The strange, sad tale of Julian Assange’s cat

What monster would fail to take care of this creature?
What monster would fail to take care of this creature?
Image: REUTERS/Peter Nicholls
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In 2016, Julian Assange got a cat.

Assange, who founded Wikileaks and has been holed up in the Ecuadorian embassy in London since 2012, set up the cat with its own Twitter page, too, saying cutesy things like the feline is  ”interested in counter-purrveillance.” Assange said at the time that the cat was a gift from his children.

That was probably another of Assange’s many lies and manipulations. A source told the New Yorker (paywall) last year:

Julian stared at the cat for about half an hour, trying to figure out how it could be useful, and then came up with this: Yeah, let’s say it’s from my children. For a time, he said it didn’t have a name because there was a competition in Ecuador, with schoolchildren, on what to name him. Everything is P.R.—everything.

As well as lying about the cat’s origins, he’s leaving it lying around while he attempts to undermine the world’s democratically elected governments one by one. A leaked memo (link in Spanish, pdf) published by Ecuador’s Código Vidrio states that Assange must take charge of the “well-being, food, hygiene, and proper care” of his cat. If this did not improve, the embassy said the cat would given to someone else or to an animal shelter.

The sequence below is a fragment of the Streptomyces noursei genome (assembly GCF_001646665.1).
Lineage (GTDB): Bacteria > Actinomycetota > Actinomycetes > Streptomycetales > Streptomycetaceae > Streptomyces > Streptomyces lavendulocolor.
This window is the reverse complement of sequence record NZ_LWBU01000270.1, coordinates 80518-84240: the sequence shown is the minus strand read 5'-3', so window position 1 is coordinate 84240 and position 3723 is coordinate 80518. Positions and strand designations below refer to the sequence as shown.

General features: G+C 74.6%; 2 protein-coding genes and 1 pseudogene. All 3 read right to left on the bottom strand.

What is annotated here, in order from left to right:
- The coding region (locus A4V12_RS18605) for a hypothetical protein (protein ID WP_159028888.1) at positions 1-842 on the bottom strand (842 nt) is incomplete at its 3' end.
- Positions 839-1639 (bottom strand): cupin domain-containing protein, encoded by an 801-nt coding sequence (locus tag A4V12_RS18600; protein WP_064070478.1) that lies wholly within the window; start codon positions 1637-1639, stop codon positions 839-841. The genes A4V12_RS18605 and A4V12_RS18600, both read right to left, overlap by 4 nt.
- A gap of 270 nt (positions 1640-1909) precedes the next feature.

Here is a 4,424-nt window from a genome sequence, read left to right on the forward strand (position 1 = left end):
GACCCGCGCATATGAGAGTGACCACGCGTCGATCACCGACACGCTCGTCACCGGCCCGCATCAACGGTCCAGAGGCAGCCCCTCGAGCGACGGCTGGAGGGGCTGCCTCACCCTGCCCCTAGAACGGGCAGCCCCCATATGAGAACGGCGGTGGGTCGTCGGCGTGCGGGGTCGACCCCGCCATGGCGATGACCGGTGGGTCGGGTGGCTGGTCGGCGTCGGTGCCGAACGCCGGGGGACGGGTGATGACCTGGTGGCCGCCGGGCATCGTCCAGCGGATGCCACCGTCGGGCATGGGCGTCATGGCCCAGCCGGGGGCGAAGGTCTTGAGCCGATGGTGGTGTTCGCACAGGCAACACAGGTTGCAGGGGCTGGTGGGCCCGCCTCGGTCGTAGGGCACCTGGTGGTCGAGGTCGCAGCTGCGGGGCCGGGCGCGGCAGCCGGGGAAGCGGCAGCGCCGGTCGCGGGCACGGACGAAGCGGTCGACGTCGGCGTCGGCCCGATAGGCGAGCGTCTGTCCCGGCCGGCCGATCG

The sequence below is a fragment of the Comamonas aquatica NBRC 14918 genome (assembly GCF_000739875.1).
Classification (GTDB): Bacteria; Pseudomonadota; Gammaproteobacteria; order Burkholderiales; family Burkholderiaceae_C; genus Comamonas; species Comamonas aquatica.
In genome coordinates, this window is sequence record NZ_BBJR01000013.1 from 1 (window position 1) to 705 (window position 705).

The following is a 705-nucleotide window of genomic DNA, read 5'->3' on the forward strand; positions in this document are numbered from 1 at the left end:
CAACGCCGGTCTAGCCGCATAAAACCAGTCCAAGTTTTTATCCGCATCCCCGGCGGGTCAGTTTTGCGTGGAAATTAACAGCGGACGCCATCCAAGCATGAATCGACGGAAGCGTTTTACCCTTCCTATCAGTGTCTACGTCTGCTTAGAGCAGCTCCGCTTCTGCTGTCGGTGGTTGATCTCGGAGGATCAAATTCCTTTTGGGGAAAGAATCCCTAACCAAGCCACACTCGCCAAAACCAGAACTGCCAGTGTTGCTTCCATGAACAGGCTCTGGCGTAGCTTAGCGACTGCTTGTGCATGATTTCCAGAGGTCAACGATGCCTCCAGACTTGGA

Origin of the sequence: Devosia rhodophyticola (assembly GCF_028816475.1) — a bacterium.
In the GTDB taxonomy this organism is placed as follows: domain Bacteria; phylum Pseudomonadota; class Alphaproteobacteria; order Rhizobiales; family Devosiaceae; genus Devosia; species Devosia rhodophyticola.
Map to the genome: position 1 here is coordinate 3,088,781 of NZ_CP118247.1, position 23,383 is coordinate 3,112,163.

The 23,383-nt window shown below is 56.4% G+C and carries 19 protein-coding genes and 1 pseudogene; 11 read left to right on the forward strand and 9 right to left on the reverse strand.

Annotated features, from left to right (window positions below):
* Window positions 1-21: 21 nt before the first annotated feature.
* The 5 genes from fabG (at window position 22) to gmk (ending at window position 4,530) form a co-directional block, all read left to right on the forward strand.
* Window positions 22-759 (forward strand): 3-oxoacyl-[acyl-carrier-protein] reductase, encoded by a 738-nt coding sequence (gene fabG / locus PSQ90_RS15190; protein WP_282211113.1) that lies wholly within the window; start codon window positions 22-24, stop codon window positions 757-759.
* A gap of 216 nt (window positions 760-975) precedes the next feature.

The new cat policy was one of a number of new house rules at the embassy, which returned Assange partial internet access but told him he could not to do anything “considered as political or interfering with the internal affairs of other states.” (His internet privileges were taken away in March for breaching this rule.)

According to the Guardian, Assange must also keep the bathroom clean and pay for his own upkeep–food, laundry, and such—starting Dec. 1. Failure to follow any of these new rules could result in loss of diplomatic asylum, which had cost the UK more than £10 million (currently $13.1 million) in 24-hour police guard until that was removed in 2015.

The fact that the cat doesn’t seem to have a proper name should have been among the first signs that Assange didn’t really care too much about it. Assange told the New Yorker’s Raffi Khatchadourian the cat’s name is Michi, which is Ecuadorian Spanish for “cat.” (And, in any case, a terrible name.) But it was also call “Cat-stro” after the death of Fidel Castro.

There has as yet been no comment on the new measures by the cat on its Twitter feed.